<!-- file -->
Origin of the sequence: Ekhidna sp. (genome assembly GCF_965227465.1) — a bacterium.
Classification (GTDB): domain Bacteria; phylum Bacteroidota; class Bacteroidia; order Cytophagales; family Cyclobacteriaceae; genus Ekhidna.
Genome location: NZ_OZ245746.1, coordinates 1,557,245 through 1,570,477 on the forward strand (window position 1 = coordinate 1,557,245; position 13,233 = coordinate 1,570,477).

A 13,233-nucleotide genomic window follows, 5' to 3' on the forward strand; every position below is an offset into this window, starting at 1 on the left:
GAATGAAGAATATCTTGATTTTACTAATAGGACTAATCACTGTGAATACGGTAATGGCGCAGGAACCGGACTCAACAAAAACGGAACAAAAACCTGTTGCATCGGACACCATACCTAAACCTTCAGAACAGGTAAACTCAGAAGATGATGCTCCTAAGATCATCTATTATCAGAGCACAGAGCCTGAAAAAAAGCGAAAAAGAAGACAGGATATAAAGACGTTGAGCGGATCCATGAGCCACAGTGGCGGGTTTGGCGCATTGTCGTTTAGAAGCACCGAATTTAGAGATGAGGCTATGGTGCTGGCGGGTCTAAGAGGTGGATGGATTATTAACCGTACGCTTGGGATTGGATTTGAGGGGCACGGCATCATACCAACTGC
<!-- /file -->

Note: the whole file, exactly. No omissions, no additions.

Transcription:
Origin of the sequence: Ekhidna sp. (genome assembly GCF_965227465.1) — a bacterium.
Classification (GTDB): domain Bacteria; phylum Bacteroidota; class Bacteroidia; order Cytophagales; family Cyclobacteriaceae; genus Ekhidna.
Genome location: NZ_OZ245746.1, coordinates 1,557,245 through 1,570,477 on the forward strand (window position 1 = coordinate 1,557,245; position 13,233 = coordinate 1,570,477).

A 13,233-nucleotide genomic window follows, 5' to 3' on the forward strand; every position below is an offset into this window, starting at 1 on the left:
GAATGAAGAATATCTTGATTTTACTAATAGGACTAATCACTGTGAATACGGTAATGGCGCAGGAACCGGACTCAACAAAAACGGAACAAAAACCTGTTGCATCGGACACCATACCTAAACCTTCAGAACAGGTAAACTCAGAAGATGATGCTCCTAAGATCATCTATTATCAGAGCACAGAGCCTGAAAAAAAGCGAAAAAGAAGACAGGATATAAAGACGTTGAGCGGATCCATGAGCCACAGTGGCGGGTTTGGCGCATTGTCGTTTAGAAGCACCGAATTTAGAGATGAGGCTATGGTGCTGGCGGGTCTAAGAGGTGGATGGATTATTAACCGTACGCTTGGGATTGGATTTGAGGGGCACGGCATCATACCAACTGC